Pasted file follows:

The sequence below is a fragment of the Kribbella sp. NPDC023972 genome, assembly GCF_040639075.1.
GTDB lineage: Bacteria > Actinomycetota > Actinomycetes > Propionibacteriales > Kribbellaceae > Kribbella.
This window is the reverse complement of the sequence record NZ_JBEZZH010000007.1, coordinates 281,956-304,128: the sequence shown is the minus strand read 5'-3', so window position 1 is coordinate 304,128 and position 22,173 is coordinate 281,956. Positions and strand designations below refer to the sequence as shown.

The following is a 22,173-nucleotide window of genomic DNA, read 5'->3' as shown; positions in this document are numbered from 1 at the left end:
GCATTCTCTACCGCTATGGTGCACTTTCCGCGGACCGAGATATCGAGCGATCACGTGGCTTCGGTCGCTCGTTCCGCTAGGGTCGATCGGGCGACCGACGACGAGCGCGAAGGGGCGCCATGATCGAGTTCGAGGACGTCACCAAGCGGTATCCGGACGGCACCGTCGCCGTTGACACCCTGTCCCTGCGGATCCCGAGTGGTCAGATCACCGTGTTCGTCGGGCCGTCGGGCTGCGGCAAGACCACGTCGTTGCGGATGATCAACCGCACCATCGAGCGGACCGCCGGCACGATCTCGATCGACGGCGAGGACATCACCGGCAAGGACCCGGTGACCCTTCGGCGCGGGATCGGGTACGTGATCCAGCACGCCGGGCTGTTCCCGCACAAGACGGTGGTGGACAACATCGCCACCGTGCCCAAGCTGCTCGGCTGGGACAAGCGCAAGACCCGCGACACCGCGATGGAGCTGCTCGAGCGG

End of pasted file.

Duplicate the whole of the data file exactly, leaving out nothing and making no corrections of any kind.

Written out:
The sequence below is a fragment of the Kribbella sp. NPDC023972 genome, assembly GCF_040639075.1.
GTDB lineage: Bacteria > Actinomycetota > Actinomycetes > Propionibacteriales > Kribbellaceae > Kribbella.
This window is the reverse complement of the sequence record NZ_JBEZZH010000007.1, coordinates 281,956-304,128: the sequence shown is the minus strand read 5'-3', so window position 1 is coordinate 304,128 and position 22,173 is coordinate 281,956. Positions and strand designations below refer to the sequence as shown.

The following is a 22,173-nucleotide window of genomic DNA, read 5'->3' as shown; positions in this document are numbered from 1 at the left end:
GCATTCTCTACCGCTATGGTGCACTTTCCGCGGACCGAGATATCGAGCGATCACGTGGCTTCGGTCGCTCGTTCCGCTAGGGTCGATCGGGCGACCGACGACGAGCGCGAAGGGGCGCCATGATCGAGTTCGAGGACGTCACCAAGCGGTATCCGGACGGCACCGTCGCCGTTGACACCCTGTCCCTGCGGATCCCGAGTGGTCAGATCACCGTGTTCGTCGGGCCGTCGGGCTGCGGCAAGACCACGTCGTTGCGGATGATCAACCGCACCATCGAGCGGACCGCCGGCACGATCTCGATCGACGGCGAGGACATCACCGGCAAGGACCCGGTGACCCTTCGGCGCGGGATCGGGTACGTGATCCAGCACGCCGGGCTGTTCCCGCACAAGACGGTGGTGGACAACATCGCCACCGTGCCCAAGCTGCTCGGCTGGGACAAGCGCAAGACCCGCGACACCGCGATGGAGCTGCTCGAGCGG